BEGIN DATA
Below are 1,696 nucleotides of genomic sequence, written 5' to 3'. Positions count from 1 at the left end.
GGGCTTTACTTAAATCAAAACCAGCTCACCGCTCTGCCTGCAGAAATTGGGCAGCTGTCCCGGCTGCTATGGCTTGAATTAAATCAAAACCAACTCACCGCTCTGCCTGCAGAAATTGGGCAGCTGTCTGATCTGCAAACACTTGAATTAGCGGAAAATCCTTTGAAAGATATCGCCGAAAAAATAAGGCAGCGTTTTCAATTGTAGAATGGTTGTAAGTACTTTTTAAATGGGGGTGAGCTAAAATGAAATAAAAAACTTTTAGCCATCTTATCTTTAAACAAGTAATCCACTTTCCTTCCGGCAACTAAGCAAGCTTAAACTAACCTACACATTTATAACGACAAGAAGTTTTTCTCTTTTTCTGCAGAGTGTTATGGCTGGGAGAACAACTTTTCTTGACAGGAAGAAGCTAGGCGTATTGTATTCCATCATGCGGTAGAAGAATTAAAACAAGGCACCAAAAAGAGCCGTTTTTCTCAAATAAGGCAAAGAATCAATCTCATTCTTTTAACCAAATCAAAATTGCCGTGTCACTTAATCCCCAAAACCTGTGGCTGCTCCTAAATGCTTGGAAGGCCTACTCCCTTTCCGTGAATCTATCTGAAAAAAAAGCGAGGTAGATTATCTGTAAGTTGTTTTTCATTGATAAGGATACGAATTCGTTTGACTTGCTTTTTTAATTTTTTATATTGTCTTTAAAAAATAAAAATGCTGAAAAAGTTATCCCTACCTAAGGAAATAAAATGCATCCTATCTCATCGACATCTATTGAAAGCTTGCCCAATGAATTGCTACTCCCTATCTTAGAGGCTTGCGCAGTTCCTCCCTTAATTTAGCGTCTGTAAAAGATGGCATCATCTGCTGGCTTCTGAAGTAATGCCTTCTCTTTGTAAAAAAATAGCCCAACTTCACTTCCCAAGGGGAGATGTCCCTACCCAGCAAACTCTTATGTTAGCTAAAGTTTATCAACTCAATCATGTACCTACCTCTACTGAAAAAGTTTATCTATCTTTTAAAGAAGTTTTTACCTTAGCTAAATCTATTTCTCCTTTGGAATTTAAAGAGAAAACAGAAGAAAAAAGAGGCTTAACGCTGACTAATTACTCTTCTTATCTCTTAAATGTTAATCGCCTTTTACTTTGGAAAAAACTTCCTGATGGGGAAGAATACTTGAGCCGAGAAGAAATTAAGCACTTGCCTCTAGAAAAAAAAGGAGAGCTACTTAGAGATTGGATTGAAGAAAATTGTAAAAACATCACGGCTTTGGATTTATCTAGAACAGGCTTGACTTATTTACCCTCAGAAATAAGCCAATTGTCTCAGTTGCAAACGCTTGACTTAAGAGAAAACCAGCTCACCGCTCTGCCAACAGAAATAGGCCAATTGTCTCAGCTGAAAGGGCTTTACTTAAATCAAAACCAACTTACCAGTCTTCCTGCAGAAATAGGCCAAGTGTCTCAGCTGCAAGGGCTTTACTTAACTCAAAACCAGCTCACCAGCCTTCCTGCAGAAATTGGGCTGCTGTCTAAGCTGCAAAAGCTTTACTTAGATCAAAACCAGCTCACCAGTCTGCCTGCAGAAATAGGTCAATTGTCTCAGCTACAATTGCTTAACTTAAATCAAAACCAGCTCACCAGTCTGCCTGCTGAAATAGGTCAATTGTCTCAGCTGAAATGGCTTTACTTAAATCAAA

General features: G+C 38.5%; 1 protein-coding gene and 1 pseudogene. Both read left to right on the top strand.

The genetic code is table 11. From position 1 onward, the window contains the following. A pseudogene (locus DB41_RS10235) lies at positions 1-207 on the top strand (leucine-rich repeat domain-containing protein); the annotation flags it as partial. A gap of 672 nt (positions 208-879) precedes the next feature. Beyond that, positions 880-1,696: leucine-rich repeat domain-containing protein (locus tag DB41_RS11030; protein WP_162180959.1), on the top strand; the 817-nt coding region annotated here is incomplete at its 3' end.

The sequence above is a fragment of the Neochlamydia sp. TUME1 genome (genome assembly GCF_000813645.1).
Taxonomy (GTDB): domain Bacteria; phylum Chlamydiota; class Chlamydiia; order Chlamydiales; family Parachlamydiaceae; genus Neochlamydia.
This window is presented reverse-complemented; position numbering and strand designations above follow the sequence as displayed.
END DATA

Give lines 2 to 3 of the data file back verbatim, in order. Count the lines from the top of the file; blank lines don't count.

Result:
GGGCTTTACTTAAATCAAAACCAGCTCACCGCTCTGCCTGCAGAAATTGGGCAGCTGTCCCGGCTGCTATGGCTTGAATTAAATCAAAACCAACTCACCGCTCTGCCTGCAGAAATTGGGCAGCTGTCTGATCTGCAAACACTTGAATTAGCGGAAAATCCTTTGAAAGATATCGCCGAAAAAATAAGGCAGCGTTTTCAATTGTAGAATGGTTGTAAGTACTTTTTAAATGGGGGTGAGCTAAAATGAAATAAAAAACTTTTAGCCATCTTATCTTTAAACAAGTAATCCACTTTCCTTCCGGCAACTAAGCAAGCTTAAACTAACCTACACATTTATAACGACAAGAAGTTTTTCTCTTTTTCTGCAGAGTGTTATGGCTGGGAGAACAACTTTTCTTGACAGGAAGAAGCTAGGCGTATTGTATTCCATCATGCGGTAGAAGAATTAAAACAAGGCACCAAAAAGAGCCGTTTTTCTCAAATAAGGCAAAGAATCAATCTCATTCTTTTAACCAAATCAAAATTGCCGTGTCACTTAATCCCCAAAACCTGTGGCTGCTCCTAAATGCTTGGAAGGCCTACTCCCTTTCCGTGAATCTATCTGAAAAAAAAGCGAGGTAGATTATCTGTAAGTTGTTTTTCATTGATAAGGATACGAATTCGTTTGACTTGCTTTTTTAATTTTTTATATTGTCTTTAAAAAATAAAAATGCTGAAAAAGTTATCCCTACCTAAGGAAATAAAATGCATCCTATCTCATCGACATCTATTGAAAGCTTGCCCAATGAATTGCTACTCCCTATCTTAGAGGCTTGCGCAGTTCCTCCCTTAATTTAGCGTCTGTAAAAGATGGCATCATCTGCTGGCTTCTGAAGTAATGCCTTCTCTTTGTAAAAAAATAGCCCAACTTCACTTCCCAAGGGGAGATGTCCCTACCCAGCAAACTCTTATGTTAGCTAAAGTTTATCAACTCAATCATGTACCTACCTCTACTGAAAAAGTTTATCTATCTTTTAAAGAAGTTTTTACCTTAGCTAAATCTATTTCTCCTTTGGAATTTAAAGAGAAAACAGAAGAAAAAAGAGGCTTAACGCTGACTAATTACTCTTCTTATCTCTTAAATGTTAATCGCCTTTTACTTTGGAAAAAACTTCCTGATGGGGAAGAATACTTGAGCCGAGAAGAAATTAAGCACTTGCCTCTAGAAAAAAAAGGAGAGCTACTTAGAGATTGGATTGAAGAAAATTGTAAAAACATCACGGCTTTGGATTTATCTAGAACAGGCTTGACTTATTTACCCTCAGAAATAAGCCAATTGTCTCAGTTGCAAACGCTTGACTTAAGAGAAAACCAGCTCACCGCTCTGCCAACAGAAATAGGCCAATTGTCTCAGCTGAAAGGGCTTTACTTAAATCAAAACCAACTTACCAGTCTTCCTGCAGAAATAGGCCAAGTGTCTCAGCTGCAAGGGCTTTACTTAACTCAAAACCAGCTCACCAGCCTTCCTGCAGAAATTGGGCTGCTGTCTAAGCTGCAAAAGCTTTACTTAGATCAAAACCAGCTCACCAGTCTGCCTGCAGAAATAGGTCAATTGTCTCAGCTACAATTGCTTAACTTAAATCAAAACCAGCTCACCAGTCTGCCTGCTGAAATAGGTCAATTGTCTCAGCTGAAATGGCTTTACTTAAATCAAA

General features: G+C 38.5%; 1 protein-coding gene and 1 pseudogene. Both read left to right on the top strand.